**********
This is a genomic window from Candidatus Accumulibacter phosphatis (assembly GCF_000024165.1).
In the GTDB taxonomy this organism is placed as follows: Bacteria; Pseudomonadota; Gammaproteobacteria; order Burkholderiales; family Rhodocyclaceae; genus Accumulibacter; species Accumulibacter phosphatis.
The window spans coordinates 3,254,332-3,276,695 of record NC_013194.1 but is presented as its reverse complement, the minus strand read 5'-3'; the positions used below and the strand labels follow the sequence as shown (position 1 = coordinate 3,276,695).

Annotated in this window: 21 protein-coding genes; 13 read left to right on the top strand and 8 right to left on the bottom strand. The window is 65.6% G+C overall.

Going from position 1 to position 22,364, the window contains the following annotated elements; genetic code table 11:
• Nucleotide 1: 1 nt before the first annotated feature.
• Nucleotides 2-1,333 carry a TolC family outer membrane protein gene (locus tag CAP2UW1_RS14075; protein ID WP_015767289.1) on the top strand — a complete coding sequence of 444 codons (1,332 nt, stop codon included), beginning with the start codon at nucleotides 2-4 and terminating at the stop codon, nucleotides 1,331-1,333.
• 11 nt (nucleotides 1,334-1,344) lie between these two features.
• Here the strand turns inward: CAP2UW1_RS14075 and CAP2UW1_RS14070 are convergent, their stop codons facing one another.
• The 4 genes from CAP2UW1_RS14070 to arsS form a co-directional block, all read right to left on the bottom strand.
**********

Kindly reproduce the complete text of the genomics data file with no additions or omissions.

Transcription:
This is a genomic window from Candidatus Accumulibacter phosphatis (assembly GCF_000024165.1).
In the GTDB taxonomy this organism is placed as follows: Bacteria; Pseudomonadota; Gammaproteobacteria; order Burkholderiales; family Rhodocyclaceae; genus Accumulibacter; species Accumulibacter phosphatis.
The window spans coordinates 3,254,332-3,276,695 of record NC_013194.1 but is presented as its reverse complement, the minus strand read 5'-3'; the positions used below and the strand labels follow the sequence as shown (position 1 = coordinate 3,276,695).

Annotated in this window: 21 protein-coding genes; 13 read left to right on the top strand and 8 right to left on the bottom strand. The window is 65.6% G+C overall.

Going from position 1 to position 22,364, the window contains the following annotated elements; genetic code table 11:
• Nucleotide 1: 1 nt before the first annotated feature.
• Nucleotides 2-1,333 carry a TolC family outer membrane protein gene (locus tag CAP2UW1_RS14075; protein ID WP_015767289.1) on the top strand — a complete coding sequence of 444 codons (1,332 nt, stop codon included), beginning with the start codon at nucleotides 2-4 and terminating at the stop codon, nucleotides 1,331-1,333.
• 11 nt (nucleotides 1,334-1,344) lie between these two features.
• Here the strand turns inward: CAP2UW1_RS14075 and CAP2UW1_RS14070 are convergent, their stop codons facing one another.
• The 4 genes from CAP2UW1_RS14070 to arsS form a co-directional block, all read right to left on the bottom strand.